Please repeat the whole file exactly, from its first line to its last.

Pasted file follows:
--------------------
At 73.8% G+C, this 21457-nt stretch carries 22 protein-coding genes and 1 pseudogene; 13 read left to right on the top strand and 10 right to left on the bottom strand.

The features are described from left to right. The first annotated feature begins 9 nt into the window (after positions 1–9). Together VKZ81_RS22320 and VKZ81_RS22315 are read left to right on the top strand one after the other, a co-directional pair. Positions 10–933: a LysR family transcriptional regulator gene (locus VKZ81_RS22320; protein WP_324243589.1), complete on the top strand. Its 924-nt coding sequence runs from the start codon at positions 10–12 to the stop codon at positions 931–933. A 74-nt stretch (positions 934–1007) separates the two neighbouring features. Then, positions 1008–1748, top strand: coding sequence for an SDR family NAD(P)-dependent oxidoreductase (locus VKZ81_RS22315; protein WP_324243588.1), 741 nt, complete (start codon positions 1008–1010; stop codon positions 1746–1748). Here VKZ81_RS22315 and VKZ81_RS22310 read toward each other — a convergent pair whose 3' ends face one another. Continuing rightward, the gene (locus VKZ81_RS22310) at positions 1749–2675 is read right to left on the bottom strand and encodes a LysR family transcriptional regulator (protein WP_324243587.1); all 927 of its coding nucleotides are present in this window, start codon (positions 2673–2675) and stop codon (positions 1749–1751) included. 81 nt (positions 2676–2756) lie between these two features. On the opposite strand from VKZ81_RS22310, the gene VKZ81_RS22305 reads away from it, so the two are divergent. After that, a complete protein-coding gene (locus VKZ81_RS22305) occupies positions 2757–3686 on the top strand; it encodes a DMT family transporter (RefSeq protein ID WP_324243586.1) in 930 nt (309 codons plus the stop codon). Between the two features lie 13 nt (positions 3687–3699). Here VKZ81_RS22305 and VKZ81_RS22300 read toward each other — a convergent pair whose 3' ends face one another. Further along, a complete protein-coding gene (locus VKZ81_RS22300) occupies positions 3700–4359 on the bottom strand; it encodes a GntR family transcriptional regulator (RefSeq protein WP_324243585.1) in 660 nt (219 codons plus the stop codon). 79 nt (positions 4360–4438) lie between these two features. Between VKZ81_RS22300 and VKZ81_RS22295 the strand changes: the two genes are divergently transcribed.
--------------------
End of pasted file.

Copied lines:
At 73.8% G+C, this 21457-nt stretch carries 22 protein-coding genes and 1 pseudogene; 13 read left to right on the top strand and 10 right to left on the bottom strand.

The features are described from left to right. The first annotated feature begins 9 nt into the window (after positions 1–9). Together VKZ81_RS22320 and VKZ81_RS22315 are read left to right on the top strand one after the other, a co-directional pair. Positions 10–933: a LysR family transcriptional regulator gene (locus VKZ81_RS22320; protein WP_324243589.1), complete on the top strand. Its 924-nt coding sequence runs from the start codon at positions 10–12 to the stop codon at positions 931–933. A 74-nt stretch (positions 934–1007) separates the two neighbouring features. Then, positions 1008–1748, top strand: coding sequence for an SDR family NAD(P)-dependent oxidoreductase (locus VKZ81_RS22315; protein WP_324243588.1), 741 nt, complete (start codon positions 1008–1010; stop codon positions 1746–1748). Here VKZ81_RS22315 and VKZ81_RS22310 read toward each other — a convergent pair whose 3' ends face one another. Continuing rightward, the gene (locus VKZ81_RS22310) at positions 1749–2675 is read right to left on the bottom strand and encodes a LysR family transcriptional regulator (protein WP_324243587.1); all 927 of its coding nucleotides are present in this window, start codon (positions 2673–2675) and stop codon (positions 1749–1751) included. 81 nt (positions 2676–2756) lie between these two features. On the opposite strand from VKZ81_RS22310, the gene VKZ81_RS22305 reads away from it, so the two are divergent. After that, a complete protein-coding gene (locus VKZ81_RS22305) occupies positions 2757–3686 on the top strand; it encodes a DMT family transporter (RefSeq protein ID WP_324243586.1) in 930 nt (309 codons plus the stop codon). Between the two features lie 13 nt (positions 3687–3699). Here VKZ81_RS22305 and VKZ81_RS22300 read toward each other — a convergent pair whose 3' ends face one another. Further along, a complete protein-coding gene (locus VKZ81_RS22300) occupies positions 3700–4359 on the bottom strand; it encodes a GntR family transcriptional regulator (RefSeq protein WP_324243585.1) in 660 nt (219 codons plus the stop codon). 79 nt (positions 4360–4438) lie between these two features. Between VKZ81_RS22300 and VKZ81_RS22295 the strand changes: the two genes are divergently transcribed.